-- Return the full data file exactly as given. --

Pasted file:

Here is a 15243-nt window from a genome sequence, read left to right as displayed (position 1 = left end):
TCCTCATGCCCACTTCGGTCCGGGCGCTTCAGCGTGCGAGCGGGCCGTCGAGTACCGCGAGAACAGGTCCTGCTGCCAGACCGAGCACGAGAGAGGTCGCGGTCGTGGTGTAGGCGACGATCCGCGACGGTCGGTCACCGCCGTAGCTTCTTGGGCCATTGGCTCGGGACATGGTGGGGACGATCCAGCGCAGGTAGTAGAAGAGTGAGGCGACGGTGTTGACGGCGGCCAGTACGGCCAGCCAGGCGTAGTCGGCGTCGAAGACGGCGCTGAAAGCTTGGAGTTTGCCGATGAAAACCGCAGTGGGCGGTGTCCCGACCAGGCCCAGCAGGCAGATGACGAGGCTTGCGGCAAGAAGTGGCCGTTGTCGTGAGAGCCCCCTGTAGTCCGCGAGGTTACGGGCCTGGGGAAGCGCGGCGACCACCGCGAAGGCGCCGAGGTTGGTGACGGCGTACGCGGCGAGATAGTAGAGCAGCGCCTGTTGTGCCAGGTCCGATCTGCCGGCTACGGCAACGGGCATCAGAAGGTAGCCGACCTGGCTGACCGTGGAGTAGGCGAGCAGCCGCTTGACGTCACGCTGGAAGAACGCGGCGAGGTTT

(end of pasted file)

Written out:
Here is a 15243-nt window from a genome sequence, read left to right as displayed (position 1 = left end):
TCCTCATGCCCACTTCGGTCCGGGCGCTTCAGCGTGCGAGCGGGCCGTCGAGTACCGCGAGAACAGGTCCTGCTGCCAGACCGAGCACGAGAGAGGTCGCGGTCGTGGTGTAGGCGACGATCCGCGACGGTCGGTCACCGCCGTAGCTTCTTGGGCCATTGGCTCGGGACATGGTGGGGACGATCCAGCGCAGGTAGTAGAAGAGTGAGGCGACGGTGTTGACGGCGGCCAGTACGGCCAGCCAGGCGTAGTCGGCGTCGAAGACGGCGCTGAAAGCTTGGAGTTTGCCGATGAAAACCGCAGTGGGCGGTGTCCCGACCAGGCCCAGCAGGCAGATGACGAGGCTTGCGGCAAGAAGTGGCCGTTGTCGTGAGAGCCCCCTGTAGTCCGCGAGGTTACGGGCCTGGGGAAGCGCGGCGACCACCGCGAAGGCGCCGAGGTTGGTGACGGCGTACGCGGCGAGATAGTAGAGCAGCGCCTGTTGTGCCAGGTCCGATCTGCCGGCTACGGCAACGGGCATCAGAAGGTAGCCGACCTGGCTGACCGTGGAGTAGGCGAGCAGCCGCTTGACGTCACGCTGGAAGAACGCGGCGAGGTTT